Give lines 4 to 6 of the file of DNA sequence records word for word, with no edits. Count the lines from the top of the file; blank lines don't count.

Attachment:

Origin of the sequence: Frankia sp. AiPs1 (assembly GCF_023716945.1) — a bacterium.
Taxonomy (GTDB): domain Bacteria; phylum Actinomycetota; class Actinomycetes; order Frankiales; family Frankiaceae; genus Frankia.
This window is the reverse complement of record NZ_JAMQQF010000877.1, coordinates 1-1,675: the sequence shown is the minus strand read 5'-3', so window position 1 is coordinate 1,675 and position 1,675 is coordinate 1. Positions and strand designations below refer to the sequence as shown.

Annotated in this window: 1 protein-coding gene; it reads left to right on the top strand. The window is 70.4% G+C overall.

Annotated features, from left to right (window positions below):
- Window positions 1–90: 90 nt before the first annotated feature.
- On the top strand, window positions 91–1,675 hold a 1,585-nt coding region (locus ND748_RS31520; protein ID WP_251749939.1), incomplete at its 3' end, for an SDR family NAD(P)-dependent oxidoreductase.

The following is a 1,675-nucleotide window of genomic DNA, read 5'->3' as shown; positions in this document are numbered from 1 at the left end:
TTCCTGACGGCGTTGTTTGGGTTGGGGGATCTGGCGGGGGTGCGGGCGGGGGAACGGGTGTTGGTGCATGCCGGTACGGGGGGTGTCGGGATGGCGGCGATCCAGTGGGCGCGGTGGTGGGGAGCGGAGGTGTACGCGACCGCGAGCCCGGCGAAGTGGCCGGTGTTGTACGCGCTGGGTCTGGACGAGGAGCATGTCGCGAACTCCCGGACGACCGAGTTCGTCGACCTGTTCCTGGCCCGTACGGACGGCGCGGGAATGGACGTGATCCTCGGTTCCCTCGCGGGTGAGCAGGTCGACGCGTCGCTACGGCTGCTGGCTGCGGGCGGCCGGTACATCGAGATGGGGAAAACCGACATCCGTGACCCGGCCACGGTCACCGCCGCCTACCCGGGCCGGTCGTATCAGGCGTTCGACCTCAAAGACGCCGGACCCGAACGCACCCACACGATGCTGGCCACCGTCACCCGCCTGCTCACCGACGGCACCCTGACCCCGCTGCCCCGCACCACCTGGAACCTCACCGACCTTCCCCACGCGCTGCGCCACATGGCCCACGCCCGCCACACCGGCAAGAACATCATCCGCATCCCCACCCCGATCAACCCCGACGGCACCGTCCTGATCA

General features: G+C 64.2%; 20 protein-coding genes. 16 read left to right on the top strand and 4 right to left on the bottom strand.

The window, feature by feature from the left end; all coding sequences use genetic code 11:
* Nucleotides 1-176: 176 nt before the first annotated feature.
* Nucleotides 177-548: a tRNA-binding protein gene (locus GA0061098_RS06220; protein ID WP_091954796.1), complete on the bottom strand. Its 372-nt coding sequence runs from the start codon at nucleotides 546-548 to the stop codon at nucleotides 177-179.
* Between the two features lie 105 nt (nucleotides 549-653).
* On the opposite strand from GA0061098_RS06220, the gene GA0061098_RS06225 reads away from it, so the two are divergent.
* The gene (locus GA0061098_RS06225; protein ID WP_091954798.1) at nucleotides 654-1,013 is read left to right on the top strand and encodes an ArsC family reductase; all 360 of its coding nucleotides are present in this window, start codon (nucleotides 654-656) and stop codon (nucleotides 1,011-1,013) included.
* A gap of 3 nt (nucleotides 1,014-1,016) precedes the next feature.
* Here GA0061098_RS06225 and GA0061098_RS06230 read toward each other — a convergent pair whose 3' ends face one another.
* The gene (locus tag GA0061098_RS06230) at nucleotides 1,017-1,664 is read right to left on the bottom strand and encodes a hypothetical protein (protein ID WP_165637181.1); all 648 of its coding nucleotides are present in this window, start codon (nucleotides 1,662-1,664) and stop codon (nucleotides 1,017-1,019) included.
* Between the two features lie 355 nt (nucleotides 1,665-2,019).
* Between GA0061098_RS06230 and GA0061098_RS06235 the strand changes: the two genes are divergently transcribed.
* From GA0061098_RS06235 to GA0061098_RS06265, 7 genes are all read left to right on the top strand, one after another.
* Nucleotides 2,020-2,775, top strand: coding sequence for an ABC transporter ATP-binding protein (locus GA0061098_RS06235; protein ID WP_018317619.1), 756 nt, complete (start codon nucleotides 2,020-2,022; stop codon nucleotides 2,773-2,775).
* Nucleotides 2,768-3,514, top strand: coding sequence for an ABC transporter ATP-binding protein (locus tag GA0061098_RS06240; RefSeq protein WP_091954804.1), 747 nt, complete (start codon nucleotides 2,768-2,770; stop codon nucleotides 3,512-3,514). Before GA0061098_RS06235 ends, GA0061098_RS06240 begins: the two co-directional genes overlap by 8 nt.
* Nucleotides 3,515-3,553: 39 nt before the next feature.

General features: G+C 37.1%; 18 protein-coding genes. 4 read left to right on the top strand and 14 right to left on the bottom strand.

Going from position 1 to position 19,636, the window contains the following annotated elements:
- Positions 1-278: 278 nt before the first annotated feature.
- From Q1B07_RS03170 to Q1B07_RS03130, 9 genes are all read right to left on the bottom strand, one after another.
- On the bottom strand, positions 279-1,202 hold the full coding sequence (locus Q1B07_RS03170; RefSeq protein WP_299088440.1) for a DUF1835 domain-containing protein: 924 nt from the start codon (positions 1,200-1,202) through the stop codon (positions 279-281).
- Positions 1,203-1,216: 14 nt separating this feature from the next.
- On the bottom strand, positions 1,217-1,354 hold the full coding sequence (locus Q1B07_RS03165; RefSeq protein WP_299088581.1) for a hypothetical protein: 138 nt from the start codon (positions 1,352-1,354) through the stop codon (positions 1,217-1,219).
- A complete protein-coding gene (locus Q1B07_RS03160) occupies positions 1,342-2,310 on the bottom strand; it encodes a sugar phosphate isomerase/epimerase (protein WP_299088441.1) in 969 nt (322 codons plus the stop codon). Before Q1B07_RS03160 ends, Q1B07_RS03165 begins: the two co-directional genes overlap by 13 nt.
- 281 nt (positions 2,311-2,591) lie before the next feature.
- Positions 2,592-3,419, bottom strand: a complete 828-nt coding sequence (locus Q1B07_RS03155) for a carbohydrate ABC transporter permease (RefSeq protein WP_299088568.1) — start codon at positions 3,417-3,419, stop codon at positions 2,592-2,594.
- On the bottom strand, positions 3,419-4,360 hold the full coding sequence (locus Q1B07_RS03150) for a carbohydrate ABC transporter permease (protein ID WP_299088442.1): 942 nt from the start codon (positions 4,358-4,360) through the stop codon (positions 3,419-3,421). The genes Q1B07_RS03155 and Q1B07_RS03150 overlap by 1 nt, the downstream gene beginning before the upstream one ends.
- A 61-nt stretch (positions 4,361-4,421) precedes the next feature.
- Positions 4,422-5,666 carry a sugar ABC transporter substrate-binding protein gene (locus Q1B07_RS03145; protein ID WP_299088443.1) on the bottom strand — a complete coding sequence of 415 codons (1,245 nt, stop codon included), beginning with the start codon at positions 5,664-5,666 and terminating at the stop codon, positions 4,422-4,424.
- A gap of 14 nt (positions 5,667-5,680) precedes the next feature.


Annotated in this window: 1 protein-coding gene; it reads left to right on the top strand. The window is 70.4% G+C overall.

Annotated features, from left to right (window positions below):
- Window positions 1–90: 90 nt before the first annotated feature.